When you launched in November, you got a lot of publicity, and shout-outs from influencers, some of whom were your investors. And you say you had good engagement numbers at the start, too. When did you realize you had a problem, and what was the metric that tipped you off?
The number that tells you more than anything is pure downloads. It’s not a perfect indicator, but it’s a reliable proxy for everything else. So, watching the downloads top out and then start to decline was the big red light for us. We knew we had to come up with a plan B. That was around March; we had a few features to finish off with the iPad app, and then we started working in earnest on the iPhone app in April.
Did you have an impulse to try to save the first app by introducing new features, or overhauling design, or doing a new publicity campaign? And how much input did your backers have in the decision?
Yes, definitely. We were all very attached to the iPad app. Personally, I poured myself into building that thing. And there was a wonderful community of people using it, all making truly amazing things. So we looked for ways to save it, to juice it up. I went “on the road” trying to talk about Mixel wherever I could, in front of whomever would have me.
Eventually, I came to the conclusion that the app was just not viral enough. Our core users were not attracting new core users, at least not in sufficient volume, and all our efforts in publicity just weren’t producing significant upticks in the numbers. Deep down, I probably recognized this reality a few months before we formally decided to build something different for the iPhone, but I still tried to chase down every possible lifeline I could before giving it up.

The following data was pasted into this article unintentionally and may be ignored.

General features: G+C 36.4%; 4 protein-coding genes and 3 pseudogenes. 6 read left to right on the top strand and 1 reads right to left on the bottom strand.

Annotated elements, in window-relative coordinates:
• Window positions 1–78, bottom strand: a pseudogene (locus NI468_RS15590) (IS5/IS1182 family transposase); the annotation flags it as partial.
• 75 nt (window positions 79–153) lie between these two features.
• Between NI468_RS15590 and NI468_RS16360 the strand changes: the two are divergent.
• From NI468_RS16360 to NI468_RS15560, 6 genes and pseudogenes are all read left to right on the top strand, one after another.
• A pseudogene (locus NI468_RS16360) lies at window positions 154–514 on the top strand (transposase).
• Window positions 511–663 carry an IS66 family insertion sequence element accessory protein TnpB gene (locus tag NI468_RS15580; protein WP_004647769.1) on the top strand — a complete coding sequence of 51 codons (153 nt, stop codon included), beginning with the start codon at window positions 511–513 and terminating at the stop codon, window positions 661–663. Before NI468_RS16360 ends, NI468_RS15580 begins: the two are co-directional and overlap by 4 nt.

Our investors were great, and very supportive. They all believed in the original iPad app, but when we came to them with the prototype for what would become Mixel for iPhone, they got on board quickly. I really credit them for their faith in our team; I was initially a little nervous that when I showed them the prototype they’d say something like, “This isn’t the app we invested in.” Instead, they got right behind us.
Now you’ve got a new app, with the same name but a very different function. Mixel 1.0 asked people to do something most of them weren’t doing already — create digital art projects using other people’s images. And Mixel 2.0 seems to be a much more conventional photo app. I assume you made a point of trying to reach an existing market rather than create a new one this time around. But what else guided you to this version? What other ideas did you consider?
Well, we knew we wanted to create something for iPhone, because we wanted to increase our potential reach, and we knew we wanted to create something in the general vicinity of collage-making, because that’s what we were all passionate about.
A lot of ideas were kicked back and forth: Make a version of our iPad app reduced down to iPhone size, make an app that would let you pose questions and answer them in collage form, make an app that would let you make collages from preexisting parts.
There were other ideas, too, but we tried to vet every concept through a few basic principles: It would have to be much, much easier to make something than it was in our iPad app, and it would have to make the user look really, really great. We really wanted whatever we built to produce results that were delightful or even magical, so that new or potential users would say, “This looks amazing! I’d like to do this, and the app looks like it practically does it for me.”
That makes sense. So now that you’ve relaunched, any lessons you’re applying from the first go-round?
There’s so much. We purposefully went for a “soft launch,” meaning we wanted to see what the product does on its own, and not seek out press coverage, at least at first. Of course, when people like yourselves reach out to us, we’re smart enough not to pass it up.
That was important to us, so we could see as quickly as possible how people would use the app, what works for them and what doesn’t, without the pressure of press scrutiny. There are a few key features we held back just so we could get the product out there more quickly.
Meanwhile, we’ve been watching the early feedback very closely. And even then, how we interpret that data is colored by what happened last time. I like to think we’re better at distinguishing the meaningful feedback — the kind of stuff that actually makes a difference to the growth of the product — from the complaints from folks who just like to complain — stuff that just wastes time if you overreact to it. I can honestly say that, for me, anyway, knowing this the difference can only come from having done it wrong the first time.